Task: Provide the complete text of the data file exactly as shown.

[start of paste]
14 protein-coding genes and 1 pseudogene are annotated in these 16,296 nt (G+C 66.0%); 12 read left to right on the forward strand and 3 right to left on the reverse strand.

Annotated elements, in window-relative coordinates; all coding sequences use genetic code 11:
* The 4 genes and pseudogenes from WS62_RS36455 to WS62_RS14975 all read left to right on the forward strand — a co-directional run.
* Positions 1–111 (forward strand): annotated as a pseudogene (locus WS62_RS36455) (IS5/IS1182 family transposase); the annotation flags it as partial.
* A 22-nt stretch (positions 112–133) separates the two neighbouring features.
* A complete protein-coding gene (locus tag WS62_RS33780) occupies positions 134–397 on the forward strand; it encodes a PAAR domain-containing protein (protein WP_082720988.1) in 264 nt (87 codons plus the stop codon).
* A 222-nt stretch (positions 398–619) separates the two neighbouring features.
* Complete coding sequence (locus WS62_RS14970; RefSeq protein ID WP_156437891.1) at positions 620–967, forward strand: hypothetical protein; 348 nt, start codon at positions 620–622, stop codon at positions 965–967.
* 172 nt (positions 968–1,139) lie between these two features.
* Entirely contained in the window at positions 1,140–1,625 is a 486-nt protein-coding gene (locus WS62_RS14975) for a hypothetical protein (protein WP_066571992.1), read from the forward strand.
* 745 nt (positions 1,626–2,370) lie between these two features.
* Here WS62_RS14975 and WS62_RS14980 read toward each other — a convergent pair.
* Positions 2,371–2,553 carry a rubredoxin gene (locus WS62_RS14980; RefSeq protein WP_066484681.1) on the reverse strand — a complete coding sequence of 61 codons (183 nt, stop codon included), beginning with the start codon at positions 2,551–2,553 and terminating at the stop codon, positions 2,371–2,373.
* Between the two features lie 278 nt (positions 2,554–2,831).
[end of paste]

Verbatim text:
14 protein-coding genes and 1 pseudogene are annotated in these 16,296 nt (G+C 66.0%); 12 read left to right on the forward strand and 3 right to left on the reverse strand.

Annotated elements, in window-relative coordinates; all coding sequences use genetic code 11:
* The 4 genes and pseudogenes from WS62_RS36455 to WS62_RS14975 all read left to right on the forward strand — a co-directional run.
* Positions 1–111 (forward strand): annotated as a pseudogene (locus WS62_RS36455) (IS5/IS1182 family transposase); the annotation flags it as partial.
* A 22-nt stretch (positions 112–133) separates the two neighbouring features.
* A complete protein-coding gene (locus tag WS62_RS33780) occupies positions 134–397 on the forward strand; it encodes a PAAR domain-containing protein (protein WP_082720988.1) in 264 nt (87 codons plus the stop codon).
* A 222-nt stretch (positions 398–619) separates the two neighbouring features.
* Complete coding sequence (locus WS62_RS14970; RefSeq protein ID WP_156437891.1) at positions 620–967, forward strand: hypothetical protein; 348 nt, start codon at positions 620–622, stop codon at positions 965–967.
* 172 nt (positions 968–1,139) lie between these two features.
* Entirely contained in the window at positions 1,140–1,625 is a 486-nt protein-coding gene (locus WS62_RS14975) for a hypothetical protein (protein WP_066571992.1), read from the forward strand.
* 745 nt (positions 1,626–2,370) lie between these two features.
* Here WS62_RS14975 and WS62_RS14980 read toward each other — a convergent pair.
* Positions 2,371–2,553 carry a rubredoxin gene (locus WS62_RS14980; RefSeq protein WP_066484681.1) on the reverse strand — a complete coding sequence of 61 codons (183 nt, stop codon included), beginning with the start codon at positions 2,551–2,553 and terminating at the stop codon, positions 2,371–2,373.
* Between the two features lie 278 nt (positions 2,554–2,831).